An Insider's Guide To Hiring Freelancers (Without Getting Burned)

July 10, 2014 Steve Maurer

 

My name is Steve and I'm a professional freelance writer.

That is all you need to know.

Hire me.

Now.

Wouldn't it be great if that was all there was to it? But it's not that easy.

An increasing number of companies are looking to the freelance workforce to get the job done, done right and done affordably. And they're getting great results.

For many, however, it's something they've never tried before. If they're not careful they can get burned easily.

Because it's virgin territory for many businesses, they don't know what to look for (or where), what to ask and what to expect when contracting a freelancer.

They know some of the perks to hiring a freelancer: no office to provide, no equipment to purchase, not usually responsible for the "extras" like taxes, insurance and vacations. But the procedure itself is a mystery to them.

I wrote this Insider's Guide to help you through the process of hiring a freelancer, particularly a professional writer. That's what I do and nearly half of the freelancers out there do some form of writing-related work.

But the same principles and ideas can be used when hiring a graphic artist, web designer or a freelancer for any other task that can be "farmed out."

By the way, this is classified information, kind of like revealing how a magic trick is done or divulging trade secrets. Do not share this with anyone. When you're done reading, print it out, cut it into small bits and eat it completely, without hesitation.

Just kidding.

Sort of . . .

What is a freelancer anyway?

The first known use of "free lance" was way back in 1820. It referred to a knight or roving soldier that was available for hire by a state or a military commander. In other words, a hired gun.

Well, a hired lance, to be more precise.

So a freelancer is someone who is self-employed and has a specific, valuable skillset that he or she is willing to offer to you for a price.

How and where to find a freelancer

There are several places you can find freelancers for hire. And there are also some places you should avoid if you want good results.

Discount text sites

These sites, often "affectionately" called content mills, are clearinghouses for joining people wanting something written cheaply with people willing to do that. Be forewarned that you shouldn't anticipate much from most of these sites. Most of the writers are hobbyists, so don't expect a lot of quality research done for your articles nor presume that you will get painstakingly written content.

Paid pennies per word, these writers can't afford to do much research or spend quality time with your copy. Think short-order cook. There is little, if any communication possible between client and writer.

And you get what you pay for. Smell the smoke?

There are better choices.

Professional writing/content brokers

These sites also match up clients and writers. The difference, however, is in the quality of work. The writers are thoroughly screened and their expertise or talents matched more closely to the clients' needs. In most cases, the type of job has a set fee, of which the site gets a portion. You can expect a higher quality of work for your dollar.

Some top sites in this area are Contently and Scripted, where companies can connect with and view previous work of journalists and freelancers up for hire. Some of these sites will often have APIs to insert your written content directly into your website from theirs.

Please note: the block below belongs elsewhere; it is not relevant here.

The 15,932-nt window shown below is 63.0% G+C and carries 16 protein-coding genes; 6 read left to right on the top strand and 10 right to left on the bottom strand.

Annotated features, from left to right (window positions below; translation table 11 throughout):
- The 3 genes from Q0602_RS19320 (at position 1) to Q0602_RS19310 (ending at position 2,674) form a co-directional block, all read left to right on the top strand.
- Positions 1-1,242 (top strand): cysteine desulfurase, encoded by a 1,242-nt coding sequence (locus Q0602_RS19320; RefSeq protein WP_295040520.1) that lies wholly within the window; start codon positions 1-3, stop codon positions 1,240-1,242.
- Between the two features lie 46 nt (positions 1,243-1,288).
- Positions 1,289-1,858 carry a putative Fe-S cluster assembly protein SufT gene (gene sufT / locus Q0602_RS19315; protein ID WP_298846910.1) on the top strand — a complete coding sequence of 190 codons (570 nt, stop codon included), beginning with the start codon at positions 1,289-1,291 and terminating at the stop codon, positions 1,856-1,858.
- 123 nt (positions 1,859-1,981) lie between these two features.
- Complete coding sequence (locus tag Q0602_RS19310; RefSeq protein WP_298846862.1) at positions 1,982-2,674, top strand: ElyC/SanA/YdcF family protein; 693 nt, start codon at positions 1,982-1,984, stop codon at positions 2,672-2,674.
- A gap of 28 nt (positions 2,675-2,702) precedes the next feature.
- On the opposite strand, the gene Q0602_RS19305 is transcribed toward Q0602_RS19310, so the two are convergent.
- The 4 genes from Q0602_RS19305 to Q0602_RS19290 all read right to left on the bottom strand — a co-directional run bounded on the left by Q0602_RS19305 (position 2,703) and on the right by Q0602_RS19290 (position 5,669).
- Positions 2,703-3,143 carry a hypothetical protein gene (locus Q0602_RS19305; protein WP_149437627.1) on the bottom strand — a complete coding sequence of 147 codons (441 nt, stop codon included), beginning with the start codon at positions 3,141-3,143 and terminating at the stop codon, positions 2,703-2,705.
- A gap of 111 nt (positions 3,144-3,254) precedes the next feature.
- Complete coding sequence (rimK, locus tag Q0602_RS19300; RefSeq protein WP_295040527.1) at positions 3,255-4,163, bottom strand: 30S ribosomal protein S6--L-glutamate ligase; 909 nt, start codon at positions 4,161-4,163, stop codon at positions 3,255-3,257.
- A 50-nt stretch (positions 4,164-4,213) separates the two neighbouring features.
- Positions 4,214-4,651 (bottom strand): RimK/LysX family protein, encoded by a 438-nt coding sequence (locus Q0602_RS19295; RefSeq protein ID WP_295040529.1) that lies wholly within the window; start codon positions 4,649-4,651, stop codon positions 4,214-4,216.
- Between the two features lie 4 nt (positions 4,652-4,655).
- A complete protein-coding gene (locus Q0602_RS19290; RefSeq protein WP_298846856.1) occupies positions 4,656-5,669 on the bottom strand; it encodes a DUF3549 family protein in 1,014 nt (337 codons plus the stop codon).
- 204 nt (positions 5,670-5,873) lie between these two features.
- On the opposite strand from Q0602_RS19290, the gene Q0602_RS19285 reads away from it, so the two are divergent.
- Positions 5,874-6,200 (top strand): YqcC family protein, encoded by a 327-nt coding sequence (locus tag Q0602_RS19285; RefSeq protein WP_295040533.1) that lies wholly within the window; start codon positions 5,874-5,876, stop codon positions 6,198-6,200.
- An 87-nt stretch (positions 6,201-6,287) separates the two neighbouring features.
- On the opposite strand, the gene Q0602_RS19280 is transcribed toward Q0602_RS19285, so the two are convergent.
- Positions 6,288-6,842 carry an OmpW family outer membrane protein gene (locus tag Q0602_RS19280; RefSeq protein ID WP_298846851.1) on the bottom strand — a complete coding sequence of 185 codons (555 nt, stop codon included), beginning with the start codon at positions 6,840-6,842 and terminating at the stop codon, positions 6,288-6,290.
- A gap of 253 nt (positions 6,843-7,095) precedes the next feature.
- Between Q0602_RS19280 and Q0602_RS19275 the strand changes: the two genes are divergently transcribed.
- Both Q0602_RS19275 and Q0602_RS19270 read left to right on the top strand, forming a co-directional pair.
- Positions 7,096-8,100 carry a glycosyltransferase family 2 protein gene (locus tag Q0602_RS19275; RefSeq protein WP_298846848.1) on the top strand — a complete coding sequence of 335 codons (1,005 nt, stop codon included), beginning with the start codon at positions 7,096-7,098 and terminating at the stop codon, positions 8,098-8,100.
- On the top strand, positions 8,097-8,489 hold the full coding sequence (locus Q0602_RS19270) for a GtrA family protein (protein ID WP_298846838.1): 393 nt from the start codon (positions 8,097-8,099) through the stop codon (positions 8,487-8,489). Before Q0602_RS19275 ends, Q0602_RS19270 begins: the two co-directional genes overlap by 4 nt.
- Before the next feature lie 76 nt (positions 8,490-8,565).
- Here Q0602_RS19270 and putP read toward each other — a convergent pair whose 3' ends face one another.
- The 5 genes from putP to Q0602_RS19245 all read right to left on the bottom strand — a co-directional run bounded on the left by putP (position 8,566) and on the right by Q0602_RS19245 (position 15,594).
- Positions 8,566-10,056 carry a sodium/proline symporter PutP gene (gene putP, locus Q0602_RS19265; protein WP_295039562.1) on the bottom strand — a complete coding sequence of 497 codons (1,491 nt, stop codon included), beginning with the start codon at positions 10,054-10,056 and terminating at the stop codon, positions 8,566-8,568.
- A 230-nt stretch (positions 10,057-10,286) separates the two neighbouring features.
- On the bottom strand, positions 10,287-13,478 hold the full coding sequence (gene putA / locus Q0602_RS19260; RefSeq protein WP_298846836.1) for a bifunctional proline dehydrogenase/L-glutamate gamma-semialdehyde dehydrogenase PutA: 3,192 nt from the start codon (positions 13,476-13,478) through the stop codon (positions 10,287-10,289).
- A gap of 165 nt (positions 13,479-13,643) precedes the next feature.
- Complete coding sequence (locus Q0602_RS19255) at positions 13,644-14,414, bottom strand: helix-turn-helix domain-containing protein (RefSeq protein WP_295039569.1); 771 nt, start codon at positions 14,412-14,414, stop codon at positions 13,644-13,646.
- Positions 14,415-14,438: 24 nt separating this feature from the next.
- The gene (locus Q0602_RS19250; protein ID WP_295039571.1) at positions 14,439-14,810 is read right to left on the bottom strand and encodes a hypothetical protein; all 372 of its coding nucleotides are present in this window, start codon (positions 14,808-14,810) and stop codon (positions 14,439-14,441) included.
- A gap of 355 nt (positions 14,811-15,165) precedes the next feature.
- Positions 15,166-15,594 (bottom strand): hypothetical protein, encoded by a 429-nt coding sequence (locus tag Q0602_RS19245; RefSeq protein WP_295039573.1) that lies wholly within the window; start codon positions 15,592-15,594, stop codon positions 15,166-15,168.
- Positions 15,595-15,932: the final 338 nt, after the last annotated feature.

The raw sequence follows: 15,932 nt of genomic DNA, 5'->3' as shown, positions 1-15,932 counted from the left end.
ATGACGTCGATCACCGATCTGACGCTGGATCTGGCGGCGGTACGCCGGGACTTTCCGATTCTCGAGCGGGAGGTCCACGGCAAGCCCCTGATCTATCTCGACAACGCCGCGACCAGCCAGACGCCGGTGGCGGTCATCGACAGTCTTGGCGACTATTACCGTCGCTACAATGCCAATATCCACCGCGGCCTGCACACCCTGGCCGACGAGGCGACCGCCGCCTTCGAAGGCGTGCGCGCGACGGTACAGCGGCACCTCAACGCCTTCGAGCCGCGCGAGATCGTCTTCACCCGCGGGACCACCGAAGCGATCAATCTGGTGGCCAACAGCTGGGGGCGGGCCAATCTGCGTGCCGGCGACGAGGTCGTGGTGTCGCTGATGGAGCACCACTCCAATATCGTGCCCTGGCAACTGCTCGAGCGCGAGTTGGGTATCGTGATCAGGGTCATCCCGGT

They are somewhat similar to, but also significantly different than working with an agency.

Job boards

These are sites where you can list your job, usually for free, and writers will contact you with a bid or offer. These are usually sponsored by a group or organization. Various types of freelancing projects can be listed, such as specialized writing, web development and graphics. One such site is Direct Response Jobs, sponsored by AWAI.

The Solo Professional

This type of freelancer is not governed by any particular group or company, but may have ties to some. Their bread-and-butter is working one-on-one with their clients. Some may supplement their work with job board replies and such. But for the most part they are true freelancers.

You can find them all over the web, on LinkedIn and through their personal websites. Most will specialize in one or two niches. If you search for them on the web, be sure to be as specific as possible for what you want.

The big difference is how they work diligently and directly with you to generate quality content and copy, the stuff you really need.

The fees are often higher; but the results are well worth it.

Solo freelancer pricing — what to expect

There are three basic types of pricing schedules: cost-per-word, hourly rate and project fee. While not entirely conclusive, the type of pricing often indicates of the freelancer's level of experience, confidence and ability.

For example, the cost-per-word pricing may signify that the writer is either still in or fresh out of a discount text website or is a newbie freelancer. This is, in my opinion, the worst pricing schedule to use. Effective writing, particularly sales and content copy, cannot be measure by quantity. Quality is more important than quantity.

For more information, read this article on the ideal length of blog posts used as content marketing.

Quoting an hourly fee is a two-edged sword that can harm both the client and the freelancer. On the one hand, the client really has no way of tracking the time spent. An unscrupulous freelancer (and yes, there are some) might pad the time to get more money. 

The problem for the freelancer is that the faster he gets, the less he gets paid. A new, higher hourly rate is not easy to negotiate. Upcoming freelancers often quote an hourly rate because they are unsure of their work's true value.

Unless the hourly plan fits the job, avoid it.